ArticlePDF AvailableLiterature Review

Optimizing the East African Community’s Medicines Regulatory Harmonization initiative in 2020–2022: A Roadmap for the Future

Authors:
  • Tanzania Medicines and Medical Devices Authority
  • Rwanda Food and Drugs Authority

Abstract and Figures

• The East African Community (EAC)’s Medicines Regulatory Harmonization (MRH) initiative was created to improve access to quality, safe medicines in the region by simplifying the regulatory process while maintaining a high level of rigor. Building on lessons learned since its launch in 2012, the EAC MRH initiative has created a Roadmap for the Future. • The capacity to monitor and reports adverse drug reactions is key for patients’ safety. Therefore, going forward, drug safety and quality surveillance will be a priority for the EAC MRH initiative. • In the future, other key success factors for the initiative will include establishing a cadre of regional technical officers (RTOs), a Cooperation Framework Agreement between the national medicines regulatory authorities (NMRAs) of EAC Partner States, and a sustainable funding mechanism for regional assessment. • Widening the scope of medical products considered (and focusing on those not eligible for the World Health Organization [WHO]’s Prequalification Programme) will also add value to the EAC MRH initiative. • Implementing the EAC MRH initiative’s agreed upon roadmap will lead to a stronger, more efficient, and more accountable region-wide regulatory system, thus improving access to quality, safe medicines for EAC residents. Copyright: © 2020 Arik et al. This is an open access article distributed under the terms of the Creative Commons Attribution License, which permits unrestricted use, distribution, and reproduction in any medium, provided the original author and source are credited.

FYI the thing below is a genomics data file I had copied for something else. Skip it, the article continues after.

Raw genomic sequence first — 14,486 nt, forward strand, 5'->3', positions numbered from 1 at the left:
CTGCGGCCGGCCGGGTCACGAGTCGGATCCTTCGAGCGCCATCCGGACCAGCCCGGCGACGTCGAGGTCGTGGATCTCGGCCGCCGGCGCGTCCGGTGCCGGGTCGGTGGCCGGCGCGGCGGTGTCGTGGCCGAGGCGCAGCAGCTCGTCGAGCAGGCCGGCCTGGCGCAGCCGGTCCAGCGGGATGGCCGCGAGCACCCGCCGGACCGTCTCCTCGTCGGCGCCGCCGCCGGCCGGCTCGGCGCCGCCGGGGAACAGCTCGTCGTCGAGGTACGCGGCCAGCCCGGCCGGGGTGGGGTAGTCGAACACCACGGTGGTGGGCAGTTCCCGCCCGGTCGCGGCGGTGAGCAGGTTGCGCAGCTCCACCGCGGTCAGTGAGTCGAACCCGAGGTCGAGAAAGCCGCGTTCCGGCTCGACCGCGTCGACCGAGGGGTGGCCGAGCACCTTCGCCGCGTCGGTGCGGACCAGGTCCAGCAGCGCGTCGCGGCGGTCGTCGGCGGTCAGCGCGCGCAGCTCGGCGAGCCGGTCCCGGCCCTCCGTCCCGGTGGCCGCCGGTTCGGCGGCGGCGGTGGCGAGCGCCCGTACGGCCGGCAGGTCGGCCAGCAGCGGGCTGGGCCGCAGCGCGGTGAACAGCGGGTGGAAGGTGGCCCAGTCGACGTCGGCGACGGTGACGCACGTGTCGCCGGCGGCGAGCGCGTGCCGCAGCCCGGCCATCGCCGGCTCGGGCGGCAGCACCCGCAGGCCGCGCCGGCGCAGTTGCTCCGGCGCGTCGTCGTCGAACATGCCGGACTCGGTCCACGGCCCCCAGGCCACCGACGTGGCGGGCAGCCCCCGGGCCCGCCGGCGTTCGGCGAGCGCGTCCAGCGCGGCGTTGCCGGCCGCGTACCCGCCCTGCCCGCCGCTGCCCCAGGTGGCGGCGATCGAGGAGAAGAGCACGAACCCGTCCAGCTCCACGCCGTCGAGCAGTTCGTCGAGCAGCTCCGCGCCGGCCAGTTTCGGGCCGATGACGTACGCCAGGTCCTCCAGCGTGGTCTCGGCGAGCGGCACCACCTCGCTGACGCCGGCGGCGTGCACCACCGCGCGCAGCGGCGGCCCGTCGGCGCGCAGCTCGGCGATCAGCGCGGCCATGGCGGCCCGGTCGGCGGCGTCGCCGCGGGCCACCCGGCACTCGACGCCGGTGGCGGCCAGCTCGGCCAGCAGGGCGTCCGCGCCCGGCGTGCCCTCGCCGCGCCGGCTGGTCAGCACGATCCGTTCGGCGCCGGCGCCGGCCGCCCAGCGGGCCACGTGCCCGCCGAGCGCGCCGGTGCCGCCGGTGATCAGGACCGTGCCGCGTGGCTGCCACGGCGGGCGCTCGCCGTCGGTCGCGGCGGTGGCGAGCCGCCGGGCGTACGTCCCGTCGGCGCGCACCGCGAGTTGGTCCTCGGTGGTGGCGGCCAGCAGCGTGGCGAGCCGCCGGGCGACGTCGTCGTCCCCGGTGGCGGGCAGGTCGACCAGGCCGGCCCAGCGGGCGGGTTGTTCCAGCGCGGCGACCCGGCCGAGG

Content may be subject to copyright.
COLLECTION REVIEW
Optimizing the East African Community’s
Medicines Regulatory Harmonization initiative
in 2020–2022: A Roadmap for the Future
Mawien Arik
1
, Emmanuel Bamenyekanye
2
, Adam FimboID
3
, Joseph KabatendeID
4
, Agnes
Sitta KijoID
3
, Burhani SimaiID
5
, Fred SiyoiID
6
, Samvel Azatyan
7
, Aggrey Ambali
8
,
Emer CookeID
7
, Jane H. MashingiaID
9
, John Patrick Mwesigye
9
, Margareth Ndomondo-
SigondaID
8
*, Hiiti Sillo
7
, Stanley SonoiyaID
9
, Paul Tanui
8
, Mike Ward
7
, Thomas Delano
10
1Drug and Food Control Authority, Juba, South Sudan, 2Directorate of Pharmacy, Medicines, and
Laboratories, Bujumbura, Burundi, 3Tanzania Medicines and Medical Devices Authority, Dar Es Salaam,
Tanzania, 4Rwanda Food and Drugs Authority, Kigali, Rwanda, 5Zanzibar Food and Drug Agency,
Zanzibar City, Zanzibar, 6Pharmacy and Poisons Board, Nairobi, Kenya, 7World Health Organization,
Geneva, Switzerland, 8African Union Development Agency–New Partnership for Africa’s Development,
Midrand, South Africa, 9East African Community Secretariat, Arusha, Tanzania, 10 Boston Consulting
Group, Paris, France
*margarets@nepad.org
Summary Points
The East African Community (EAC)’s Medicines Regulatory Harmonization (MRH)
initiative was created to improve access to quality, safe medicines in the region by sim-
plifying the regulatory process while maintaining a high level of rigor. Building on les-
sons learned since its launch in 2012, the EAC MRH initiative has created a Roadmap
for the Future.
The capacity to monitor and reports adverse drug reactions is key for patients’ safety.
Therefore, going forward, drug safety and quality surveillance will be a priority for the
EAC MRH initiative.
In the future, other key success factors for the initiative will include establishing a cadre
of regional technical officers (RTOs), a Cooperation Framework Agreement between
the national medicines regulatory authorities (NMRAs) of EAC Partner States, and a
sustainable funding mechanism for regional assessment.
Widening the scope of medical products considered (and focusing on those not eligible
for the World Health Organization [WHO]’s Prequalification Programme) will also add
value to the EAC MRH initiative.
Implementing the EAC MRH initiative’s agreed upon roadmap will lead to a stronger,
more efficient, and more accountable region-wide regulatory system, thus improving
access to quality, safe medicines for EAC residents.
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OPEN ACCESS
Citation: Arik M, Bamenyekanye E, Fimbo A,
Kabatende J, Kijo AS, Simai B, et al. (2020)
Optimizing the East African Community’s
Medicines Regulatory Harmonization initiative in
2020–2022: A Roadmap for the Future. PLoS Med
17(8): e1003129. https://doi.org/10.1371/journal.
pmed.1003129
Published: August 12, 2020
Copyright: ©2020 Arik et al. This is an open
access article distributed under the terms of the